French cuisine has his own indigenous style. Knowledge of French cooking plays a big role in culinary education and French gastronomy is on the list of the worlds “intangible cultural heritage” by UNESCO. The amazing thing about French cuisine is how little it has changed, the same techniques are still used nowadays in French restaurants.
In every French region there are different dishes to try. Today I will show you one of my favorite French recipes – Coq au Vin. Coq au vin comes from Burgundy, region which is known for its wine. Burgundy is the wine that is used to cook this delicious meal. Apart from the wine Coq au vin is made of chicken, lardons, onions, and mushrooms. The dish is seasoned with salt, pepper, thyme, parsley and bay leaf. Usually, it is served with cooked or mashed potatoes or pasta. The sauce has pretty strong flavor, therefore, you need something milder on the side. The dish can be made also in different variations – for example with white wine, which is the Alsace specialty called Coq au Riesling. The coq au vin recipe was first documented in the 20th century. The popularity of this dish increased after Julia Child featured her cookbook “Mastering the Art of French Cooking”. And that was when I first tried to cook Coq au Vin. I can’t say that this is the best Coq au Vin recipe that I have tried – its the first one and it stays the best for me. Sometimes if you found something that tastes, smells and looks already perfectly you don’t look at other alternatives.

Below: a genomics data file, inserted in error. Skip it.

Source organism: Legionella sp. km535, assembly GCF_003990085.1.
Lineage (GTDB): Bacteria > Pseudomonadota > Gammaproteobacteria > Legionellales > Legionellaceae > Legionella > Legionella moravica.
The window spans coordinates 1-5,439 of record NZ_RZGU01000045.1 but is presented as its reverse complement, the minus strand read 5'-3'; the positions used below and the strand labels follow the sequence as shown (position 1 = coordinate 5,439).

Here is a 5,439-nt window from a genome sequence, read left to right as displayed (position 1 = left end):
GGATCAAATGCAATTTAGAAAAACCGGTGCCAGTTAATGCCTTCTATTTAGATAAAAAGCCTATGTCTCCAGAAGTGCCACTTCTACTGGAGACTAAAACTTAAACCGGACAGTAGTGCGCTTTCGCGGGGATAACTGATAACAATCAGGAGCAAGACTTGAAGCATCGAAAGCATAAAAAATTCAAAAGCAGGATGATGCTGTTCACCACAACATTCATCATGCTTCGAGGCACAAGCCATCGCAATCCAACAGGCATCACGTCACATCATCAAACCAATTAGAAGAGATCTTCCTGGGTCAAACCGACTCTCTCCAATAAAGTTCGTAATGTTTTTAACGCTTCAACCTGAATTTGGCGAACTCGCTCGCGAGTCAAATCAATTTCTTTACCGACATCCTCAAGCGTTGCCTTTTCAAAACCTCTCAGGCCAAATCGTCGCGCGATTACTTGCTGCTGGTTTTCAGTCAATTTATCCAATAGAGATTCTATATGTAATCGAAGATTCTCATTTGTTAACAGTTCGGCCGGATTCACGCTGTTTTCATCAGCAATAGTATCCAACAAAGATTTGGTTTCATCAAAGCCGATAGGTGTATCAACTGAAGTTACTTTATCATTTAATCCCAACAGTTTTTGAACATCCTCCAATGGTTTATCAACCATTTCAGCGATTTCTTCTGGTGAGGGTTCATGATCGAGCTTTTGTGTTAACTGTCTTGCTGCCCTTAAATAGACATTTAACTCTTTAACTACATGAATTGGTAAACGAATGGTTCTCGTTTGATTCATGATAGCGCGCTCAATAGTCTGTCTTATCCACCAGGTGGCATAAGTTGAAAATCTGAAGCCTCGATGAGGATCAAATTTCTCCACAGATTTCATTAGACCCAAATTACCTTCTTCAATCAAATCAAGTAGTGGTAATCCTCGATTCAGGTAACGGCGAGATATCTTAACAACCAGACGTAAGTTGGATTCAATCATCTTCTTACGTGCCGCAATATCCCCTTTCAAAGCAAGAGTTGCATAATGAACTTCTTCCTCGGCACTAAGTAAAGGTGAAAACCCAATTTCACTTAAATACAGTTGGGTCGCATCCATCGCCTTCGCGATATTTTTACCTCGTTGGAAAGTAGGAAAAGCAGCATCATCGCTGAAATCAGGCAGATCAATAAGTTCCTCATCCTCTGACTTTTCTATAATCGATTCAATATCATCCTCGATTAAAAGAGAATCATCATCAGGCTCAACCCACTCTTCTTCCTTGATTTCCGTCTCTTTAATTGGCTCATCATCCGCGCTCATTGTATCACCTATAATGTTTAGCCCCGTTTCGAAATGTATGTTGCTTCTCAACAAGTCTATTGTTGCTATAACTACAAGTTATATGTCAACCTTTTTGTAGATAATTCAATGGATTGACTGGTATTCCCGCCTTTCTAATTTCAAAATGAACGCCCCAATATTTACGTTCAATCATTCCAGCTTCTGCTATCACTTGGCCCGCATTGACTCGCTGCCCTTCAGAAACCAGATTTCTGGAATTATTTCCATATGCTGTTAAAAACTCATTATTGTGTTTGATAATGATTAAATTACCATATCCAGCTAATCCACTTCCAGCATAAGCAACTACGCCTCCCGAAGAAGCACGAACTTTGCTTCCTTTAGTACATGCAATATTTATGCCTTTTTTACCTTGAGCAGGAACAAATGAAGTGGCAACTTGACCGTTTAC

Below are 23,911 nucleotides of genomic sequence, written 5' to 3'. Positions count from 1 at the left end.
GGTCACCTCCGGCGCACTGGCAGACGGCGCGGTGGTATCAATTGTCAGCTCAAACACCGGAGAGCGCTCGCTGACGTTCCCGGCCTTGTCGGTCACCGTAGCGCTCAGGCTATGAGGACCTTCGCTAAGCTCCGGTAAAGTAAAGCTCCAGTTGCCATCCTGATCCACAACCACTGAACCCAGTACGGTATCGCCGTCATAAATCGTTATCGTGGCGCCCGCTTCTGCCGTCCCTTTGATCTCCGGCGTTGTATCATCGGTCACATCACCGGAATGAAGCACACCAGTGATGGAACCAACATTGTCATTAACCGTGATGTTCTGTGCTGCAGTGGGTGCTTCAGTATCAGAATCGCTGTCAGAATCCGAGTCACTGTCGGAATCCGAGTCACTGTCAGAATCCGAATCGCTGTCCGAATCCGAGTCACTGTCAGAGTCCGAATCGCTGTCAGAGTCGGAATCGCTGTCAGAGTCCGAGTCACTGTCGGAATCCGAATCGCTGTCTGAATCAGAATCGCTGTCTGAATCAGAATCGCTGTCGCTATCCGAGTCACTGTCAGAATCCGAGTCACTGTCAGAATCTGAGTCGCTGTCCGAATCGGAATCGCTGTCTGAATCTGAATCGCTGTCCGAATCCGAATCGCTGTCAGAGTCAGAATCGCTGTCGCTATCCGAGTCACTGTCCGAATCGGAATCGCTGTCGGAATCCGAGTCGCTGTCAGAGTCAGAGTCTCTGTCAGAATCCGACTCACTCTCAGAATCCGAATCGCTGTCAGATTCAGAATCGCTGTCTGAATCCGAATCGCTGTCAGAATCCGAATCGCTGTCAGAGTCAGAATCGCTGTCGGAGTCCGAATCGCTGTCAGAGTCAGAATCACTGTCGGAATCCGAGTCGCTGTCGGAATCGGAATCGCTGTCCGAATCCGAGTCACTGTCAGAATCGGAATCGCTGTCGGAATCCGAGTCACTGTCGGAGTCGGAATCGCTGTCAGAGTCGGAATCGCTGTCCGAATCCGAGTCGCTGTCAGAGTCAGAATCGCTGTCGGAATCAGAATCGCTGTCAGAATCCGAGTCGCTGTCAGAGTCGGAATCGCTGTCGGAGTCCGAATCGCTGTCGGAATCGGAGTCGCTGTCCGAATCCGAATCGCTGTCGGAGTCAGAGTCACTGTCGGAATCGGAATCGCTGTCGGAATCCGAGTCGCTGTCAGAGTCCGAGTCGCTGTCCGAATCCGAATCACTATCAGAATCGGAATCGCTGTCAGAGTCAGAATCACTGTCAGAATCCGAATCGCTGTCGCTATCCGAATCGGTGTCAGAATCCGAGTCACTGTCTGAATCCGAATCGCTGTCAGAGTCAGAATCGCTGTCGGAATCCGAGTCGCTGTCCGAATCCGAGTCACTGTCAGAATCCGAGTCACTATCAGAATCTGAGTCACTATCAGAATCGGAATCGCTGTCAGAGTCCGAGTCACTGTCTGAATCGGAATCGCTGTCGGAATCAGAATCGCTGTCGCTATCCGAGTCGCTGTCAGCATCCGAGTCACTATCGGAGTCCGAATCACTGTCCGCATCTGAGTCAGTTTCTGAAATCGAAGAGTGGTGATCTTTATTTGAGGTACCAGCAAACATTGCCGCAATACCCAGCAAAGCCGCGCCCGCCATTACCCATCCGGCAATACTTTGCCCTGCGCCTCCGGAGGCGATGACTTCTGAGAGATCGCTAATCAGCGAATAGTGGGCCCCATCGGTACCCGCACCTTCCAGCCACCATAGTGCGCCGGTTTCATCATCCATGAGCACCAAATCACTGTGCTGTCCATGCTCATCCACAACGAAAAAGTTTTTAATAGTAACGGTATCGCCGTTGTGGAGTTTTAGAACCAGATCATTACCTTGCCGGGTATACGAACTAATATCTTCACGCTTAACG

Coq au vin is a proof that chicken if prepared well can taste better as any other meat. The meat cooked in wine is delicate and moist.
Julia Childs Coq au Vin
- 120 g bacon cuted into lardons
- 30 g butter
- 1,5 kg chicken
- 70 ml cognac
- 420 ml red wine
- 275 ml chicken stock
- 10 ml tomato paste
- 2 garlic cloves, mashed
- 12 onions Brown braised
- 225 g mushrooms sauteed
- 1/4 tsp thyme
- 1 bay leaf
- fresh parslay
To thicken the sauce
- 30 g butter
- 30 g flour
Take the lardons and simmer them for 10 minutes in 1,8l boiling water. Rinse in cold water and dry.
Saute bacon slowly in a hot butter until is very lightly browned. Set aside.
Wash and dry chicken thigts. Fry in hot fat until they turn brown.
Season the chicken with salt and pepper. Return the bacon to the casserole with chicken. Cover and cook slowly for 10 minutes, turning the chicken once.
Uncover, pour in cognac. Averting your face, ignite the cognac with a lighted match or a lighter. Shake the casserole back and forth for several seconds until the flames subside.
Pour the wine into the casserole and just enough stock to cover the chicken. Stir in the tomato paste, garlic and herbs and bring it to simmering point. Simmer slowly for 30 minutes.
While the chicken is cooking prepare the onions and mushrooms.
Take out the chicken from the sauce, skimm the fat. Raise the heat an boil rapidly, reducing the liquid to 500ml. Correct seasoning and remove bay leaf.
Blend the butter and flour to a smooth paste (beurre manie) with the spatula. Beat the paste into the hot sauce with a wire whisk. Bring the sauce to the simering point and simmer for 2 minutes. If the sauce can coat the spoon lightly then the sauce is done.
Arrange the chicken in the casserole, place mushrooms and onions around it and baste with the sauce.
Serve hot with f.e. mash potatoes, decorate with fresh parsley and enjoy!